My family, my roommates, my neighbors... and my microbiota
Living with someone means sharing on average 12% of their gut microbiota species (bacteria, viruses, fungi, etc.) and 32% of their oral microbiota strains, with these figures varying according to the type of relationship (mother-child, partners, etc.). This is much more than we previously thought.
About this article
Kissing your partner, breastfeeding and hugging your baby, sharing a pizza with roommates, or simply being together in the same space at a given time: living together means much more than simply sharing a roof. It also means sharing a microbiota, with the extent of transmission depending on factors such as age, the type of relationship, and the amount of time spent together. A new study has shed some light on the importance of interpersonal relations for our gut and oral microbiota.
Gut microbiota under maternal influence
Kinship has the greatest influence. At birth, a baby shares 65% of its gut microbiota strains with its mother, a sort of “starter kit” provided at delivery. This rate progressively decreases as intimacy wanes, falling to :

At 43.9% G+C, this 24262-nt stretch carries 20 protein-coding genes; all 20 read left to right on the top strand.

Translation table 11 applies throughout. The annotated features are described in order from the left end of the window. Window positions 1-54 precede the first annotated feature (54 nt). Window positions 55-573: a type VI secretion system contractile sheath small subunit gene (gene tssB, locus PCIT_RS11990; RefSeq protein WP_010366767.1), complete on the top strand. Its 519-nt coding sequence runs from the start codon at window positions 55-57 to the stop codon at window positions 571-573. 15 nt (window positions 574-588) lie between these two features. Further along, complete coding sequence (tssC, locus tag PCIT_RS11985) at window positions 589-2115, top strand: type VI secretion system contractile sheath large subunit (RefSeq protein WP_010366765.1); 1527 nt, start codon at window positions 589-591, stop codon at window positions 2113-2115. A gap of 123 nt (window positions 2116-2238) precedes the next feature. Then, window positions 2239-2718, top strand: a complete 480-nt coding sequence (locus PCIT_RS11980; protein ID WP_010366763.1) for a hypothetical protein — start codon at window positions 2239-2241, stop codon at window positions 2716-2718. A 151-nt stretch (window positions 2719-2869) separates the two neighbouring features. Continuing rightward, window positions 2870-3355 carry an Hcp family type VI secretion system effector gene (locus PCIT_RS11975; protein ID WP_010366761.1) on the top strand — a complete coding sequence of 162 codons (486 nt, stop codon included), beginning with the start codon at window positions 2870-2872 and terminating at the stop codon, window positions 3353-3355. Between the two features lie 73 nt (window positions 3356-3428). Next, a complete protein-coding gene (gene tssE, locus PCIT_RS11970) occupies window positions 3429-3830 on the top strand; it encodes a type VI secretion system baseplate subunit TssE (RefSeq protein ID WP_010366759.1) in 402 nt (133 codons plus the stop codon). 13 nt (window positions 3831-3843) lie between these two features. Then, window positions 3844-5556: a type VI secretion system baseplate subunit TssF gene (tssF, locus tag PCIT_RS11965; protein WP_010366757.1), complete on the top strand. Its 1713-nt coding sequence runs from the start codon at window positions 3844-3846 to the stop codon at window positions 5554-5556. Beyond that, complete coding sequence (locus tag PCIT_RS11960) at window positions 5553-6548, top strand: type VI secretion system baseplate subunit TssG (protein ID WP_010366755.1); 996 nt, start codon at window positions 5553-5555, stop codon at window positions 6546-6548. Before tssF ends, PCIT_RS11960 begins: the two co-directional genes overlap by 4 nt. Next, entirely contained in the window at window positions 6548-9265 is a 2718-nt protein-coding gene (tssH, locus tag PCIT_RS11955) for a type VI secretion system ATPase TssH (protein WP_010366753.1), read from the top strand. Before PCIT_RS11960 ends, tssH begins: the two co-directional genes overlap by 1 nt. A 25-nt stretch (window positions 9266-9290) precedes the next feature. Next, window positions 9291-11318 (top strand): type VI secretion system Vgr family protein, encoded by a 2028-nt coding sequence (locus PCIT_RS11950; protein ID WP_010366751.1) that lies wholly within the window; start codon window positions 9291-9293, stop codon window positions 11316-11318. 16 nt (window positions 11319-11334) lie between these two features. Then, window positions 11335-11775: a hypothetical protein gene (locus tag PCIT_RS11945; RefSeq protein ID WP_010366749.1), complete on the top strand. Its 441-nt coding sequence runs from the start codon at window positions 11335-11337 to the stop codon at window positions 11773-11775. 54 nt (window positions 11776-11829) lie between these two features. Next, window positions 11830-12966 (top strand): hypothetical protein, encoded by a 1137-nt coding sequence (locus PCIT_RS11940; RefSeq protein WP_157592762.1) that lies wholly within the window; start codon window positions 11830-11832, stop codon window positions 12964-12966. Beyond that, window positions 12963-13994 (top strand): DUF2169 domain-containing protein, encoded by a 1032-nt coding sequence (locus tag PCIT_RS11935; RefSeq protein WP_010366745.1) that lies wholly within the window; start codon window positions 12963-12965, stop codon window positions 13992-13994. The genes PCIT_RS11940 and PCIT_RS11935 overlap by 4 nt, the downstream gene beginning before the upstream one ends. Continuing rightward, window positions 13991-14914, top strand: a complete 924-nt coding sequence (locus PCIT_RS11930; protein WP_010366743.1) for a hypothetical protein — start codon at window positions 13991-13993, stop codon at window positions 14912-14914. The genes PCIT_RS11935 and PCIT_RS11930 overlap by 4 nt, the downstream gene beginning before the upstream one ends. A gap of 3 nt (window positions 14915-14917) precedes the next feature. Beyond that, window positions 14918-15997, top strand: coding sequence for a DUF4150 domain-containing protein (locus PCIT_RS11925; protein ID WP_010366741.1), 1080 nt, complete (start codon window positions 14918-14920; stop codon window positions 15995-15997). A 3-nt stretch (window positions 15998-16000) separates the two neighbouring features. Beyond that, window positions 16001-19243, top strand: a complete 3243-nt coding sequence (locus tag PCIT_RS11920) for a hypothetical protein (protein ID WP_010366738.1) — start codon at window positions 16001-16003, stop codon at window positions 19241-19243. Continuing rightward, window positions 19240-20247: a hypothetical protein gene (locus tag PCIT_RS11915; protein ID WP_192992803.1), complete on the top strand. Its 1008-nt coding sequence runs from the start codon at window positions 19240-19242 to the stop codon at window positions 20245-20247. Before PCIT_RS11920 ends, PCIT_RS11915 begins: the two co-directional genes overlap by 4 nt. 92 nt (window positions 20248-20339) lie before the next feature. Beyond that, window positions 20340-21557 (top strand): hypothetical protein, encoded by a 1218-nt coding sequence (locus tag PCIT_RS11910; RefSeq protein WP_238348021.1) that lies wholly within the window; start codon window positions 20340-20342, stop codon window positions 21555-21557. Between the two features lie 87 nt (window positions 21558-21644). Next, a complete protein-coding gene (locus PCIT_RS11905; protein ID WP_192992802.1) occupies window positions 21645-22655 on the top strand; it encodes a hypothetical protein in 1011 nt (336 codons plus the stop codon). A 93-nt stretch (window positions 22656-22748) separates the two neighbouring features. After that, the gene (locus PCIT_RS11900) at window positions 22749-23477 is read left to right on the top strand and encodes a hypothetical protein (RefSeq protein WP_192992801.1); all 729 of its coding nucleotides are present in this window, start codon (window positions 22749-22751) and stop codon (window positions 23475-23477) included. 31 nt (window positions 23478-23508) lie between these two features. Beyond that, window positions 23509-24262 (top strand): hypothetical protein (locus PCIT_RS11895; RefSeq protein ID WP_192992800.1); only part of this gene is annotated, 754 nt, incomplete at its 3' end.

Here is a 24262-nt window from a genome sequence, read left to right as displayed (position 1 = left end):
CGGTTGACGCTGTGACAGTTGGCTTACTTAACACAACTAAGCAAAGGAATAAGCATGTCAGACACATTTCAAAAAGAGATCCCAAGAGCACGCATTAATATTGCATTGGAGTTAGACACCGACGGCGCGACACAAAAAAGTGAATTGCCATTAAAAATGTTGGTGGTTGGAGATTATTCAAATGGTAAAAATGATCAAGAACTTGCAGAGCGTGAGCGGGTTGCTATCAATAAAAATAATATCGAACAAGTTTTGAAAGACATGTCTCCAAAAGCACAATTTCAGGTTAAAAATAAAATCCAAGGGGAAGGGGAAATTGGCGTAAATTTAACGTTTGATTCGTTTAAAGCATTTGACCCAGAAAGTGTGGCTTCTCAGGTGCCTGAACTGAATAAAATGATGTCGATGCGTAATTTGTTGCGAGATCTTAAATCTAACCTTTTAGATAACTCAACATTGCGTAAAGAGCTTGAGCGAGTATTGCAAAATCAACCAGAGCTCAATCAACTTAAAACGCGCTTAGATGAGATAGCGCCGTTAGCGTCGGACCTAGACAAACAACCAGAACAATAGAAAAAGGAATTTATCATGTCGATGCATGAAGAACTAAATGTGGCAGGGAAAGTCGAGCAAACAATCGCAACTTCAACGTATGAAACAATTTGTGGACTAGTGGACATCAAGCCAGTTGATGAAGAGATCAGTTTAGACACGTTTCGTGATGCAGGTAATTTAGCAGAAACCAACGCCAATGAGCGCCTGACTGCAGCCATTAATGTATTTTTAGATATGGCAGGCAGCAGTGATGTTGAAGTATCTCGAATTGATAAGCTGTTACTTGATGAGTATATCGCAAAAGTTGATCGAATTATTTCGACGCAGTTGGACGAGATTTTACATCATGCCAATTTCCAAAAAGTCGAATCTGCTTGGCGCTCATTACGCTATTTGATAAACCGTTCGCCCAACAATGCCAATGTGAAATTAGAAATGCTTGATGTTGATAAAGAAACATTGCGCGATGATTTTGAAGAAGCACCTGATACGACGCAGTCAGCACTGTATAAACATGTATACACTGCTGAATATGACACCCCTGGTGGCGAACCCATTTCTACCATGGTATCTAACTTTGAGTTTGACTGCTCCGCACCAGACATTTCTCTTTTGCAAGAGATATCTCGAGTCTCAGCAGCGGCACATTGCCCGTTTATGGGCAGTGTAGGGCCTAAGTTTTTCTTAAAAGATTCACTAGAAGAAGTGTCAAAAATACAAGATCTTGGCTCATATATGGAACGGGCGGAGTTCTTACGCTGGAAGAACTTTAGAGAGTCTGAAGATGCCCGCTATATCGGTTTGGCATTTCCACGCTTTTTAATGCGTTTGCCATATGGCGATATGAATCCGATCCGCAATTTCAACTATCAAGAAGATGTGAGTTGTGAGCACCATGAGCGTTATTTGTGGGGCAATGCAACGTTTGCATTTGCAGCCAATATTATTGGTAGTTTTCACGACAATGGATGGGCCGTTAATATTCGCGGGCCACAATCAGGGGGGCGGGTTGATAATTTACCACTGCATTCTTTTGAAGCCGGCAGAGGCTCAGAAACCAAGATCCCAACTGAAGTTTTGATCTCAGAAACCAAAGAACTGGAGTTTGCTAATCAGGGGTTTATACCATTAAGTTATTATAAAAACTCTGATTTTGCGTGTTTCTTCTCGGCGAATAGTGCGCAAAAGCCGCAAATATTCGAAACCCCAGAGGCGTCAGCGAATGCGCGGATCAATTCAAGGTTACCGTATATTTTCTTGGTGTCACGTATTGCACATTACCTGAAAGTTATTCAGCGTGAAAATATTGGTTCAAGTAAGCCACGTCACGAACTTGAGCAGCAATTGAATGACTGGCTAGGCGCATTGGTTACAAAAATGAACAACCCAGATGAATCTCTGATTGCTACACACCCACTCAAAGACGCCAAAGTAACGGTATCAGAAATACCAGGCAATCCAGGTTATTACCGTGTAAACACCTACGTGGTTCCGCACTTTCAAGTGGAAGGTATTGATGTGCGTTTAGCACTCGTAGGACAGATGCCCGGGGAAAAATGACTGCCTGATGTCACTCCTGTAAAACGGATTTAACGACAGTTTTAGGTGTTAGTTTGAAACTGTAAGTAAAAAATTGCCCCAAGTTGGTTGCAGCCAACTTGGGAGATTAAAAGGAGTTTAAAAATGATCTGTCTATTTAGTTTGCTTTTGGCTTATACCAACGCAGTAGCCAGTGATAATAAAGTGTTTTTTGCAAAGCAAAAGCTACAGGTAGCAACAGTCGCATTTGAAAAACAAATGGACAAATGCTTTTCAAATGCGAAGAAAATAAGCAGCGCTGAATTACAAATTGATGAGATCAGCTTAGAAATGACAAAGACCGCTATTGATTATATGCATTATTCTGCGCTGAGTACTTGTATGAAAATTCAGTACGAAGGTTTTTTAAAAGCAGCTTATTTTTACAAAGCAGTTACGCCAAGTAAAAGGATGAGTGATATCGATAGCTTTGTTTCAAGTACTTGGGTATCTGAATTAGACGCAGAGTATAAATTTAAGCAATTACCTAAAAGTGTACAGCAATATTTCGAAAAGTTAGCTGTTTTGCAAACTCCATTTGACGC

- 50% at 1 week;
- 47% at 1 year;
- 27% between 1 and 3 years;
- 19% up to 18 years;
- and 14% up to 30 years.
However, a non-negligible remnant of the maternal imprint defies both space and time, with offspring at 50-85 years of age still sharing 16% of gut strains with their mother, even if they no longer live under the same roof.
65% A mother and newborn share 65% of their gut microbiota on the day the child is born.
Unexpected effect on the oral microbiota of living together
The dynamics of the oral microbiota are very different. Instead of decreasing, the sharing rates increase with age, especially after 3 years, a pivotal age from which the number of oral microbiota species multiplies. However, parents may be surprised to hear that their offspring will share more oral bacteria with roommates and, especially, partners (38%) than they ever shared with their mother (30%) or father (24%).
38% Partners share 38% of their oral microbiota.
The ENT microbiota
Spreading bacteria with your neighbors
More surprisingly, the study reveals that we exchange bacteria beyond the walls of our home. Adults living in the same town but under different roofs share 8% of their gut microbiota strains and 3% of their oral microbiota strains (compared with 0% for residents of separate towns), most likely due to physical interactions and a shared environment.
Effect of Western lifestyle
On the other hand, the researchers noted that lifestyle (Western vs. non-Western) has a much lower-than-expected impact on microbe transmission between individuals. Western microbiota is certainly characterized by low microbial richness. However, strain sharing rates are similar across countries, suggesting that the greater richness in non-Westerners’ gut and oral flora is due to interactions with their environment and diets that promote diversity rather than to increased transmission between individuals.